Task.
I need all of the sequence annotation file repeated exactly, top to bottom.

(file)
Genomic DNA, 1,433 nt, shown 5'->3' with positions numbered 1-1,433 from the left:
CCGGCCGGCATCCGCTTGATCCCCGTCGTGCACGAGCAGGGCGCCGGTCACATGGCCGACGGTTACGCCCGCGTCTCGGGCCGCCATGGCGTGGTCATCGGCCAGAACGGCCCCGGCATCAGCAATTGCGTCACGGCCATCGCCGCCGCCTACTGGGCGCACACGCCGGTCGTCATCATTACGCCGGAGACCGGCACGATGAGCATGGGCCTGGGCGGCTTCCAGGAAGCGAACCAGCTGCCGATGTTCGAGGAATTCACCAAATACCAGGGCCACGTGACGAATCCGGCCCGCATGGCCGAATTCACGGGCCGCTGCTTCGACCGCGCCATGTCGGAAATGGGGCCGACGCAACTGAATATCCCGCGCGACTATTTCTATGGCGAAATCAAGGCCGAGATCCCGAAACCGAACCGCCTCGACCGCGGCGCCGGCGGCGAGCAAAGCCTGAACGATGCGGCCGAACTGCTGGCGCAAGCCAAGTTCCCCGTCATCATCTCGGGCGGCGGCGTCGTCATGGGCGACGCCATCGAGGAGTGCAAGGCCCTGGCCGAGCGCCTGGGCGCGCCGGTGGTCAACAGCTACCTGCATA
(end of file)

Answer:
Genomic DNA, 1,433 nt, shown 5'->3' with positions numbered 1-1,433 from the left:
CCGGCCGGCATCCGCTTGATCCCCGTCGTGCACGAGCAGGGCGCCGGTCACATGGCCGACGGTTACGCCCGCGTCTCGGGCCGCCATGGCGTGGTCATCGGCCAGAACGGCCCCGGCATCAGCAATTGCGTCACGGCCATCGCCGCCGCCTACTGGGCGCACACGCCGGTCGTCATCATTACGCCGGAGACCGGCACGATGAGCATGGGCCTGGGCGGCTTCCAGGAAGCGAACCAGCTGCCGATGTTCGAGGAATTCACCAAATACCAGGGCCACGTGACGAATCCGGCCCGCATGGCCGAATTCACGGGCCGCTGCTTCGACCGCGCCATGTCGGAAATGGGGCCGACGCAACTGAATATCCCGCGCGACTATTTCTATGGCGAAATCAAGGCCGAGATCCCGAAACCGAACCGCCTCGACCGCGGCGCCGGCGGCGAGCAAAGCCTGAACGATGCGGCCGAACTGCTGGCGCAAGCCAAGTTCCCCGTCATCATCTCGGGCGGCGGCGTCGTCATGGGCGACGCCATCGAGGAGTGCAAGGCCCTGGCCGAGCGCCTGGGCGCGCCGGTGGTCAACAGCTACCTGCATA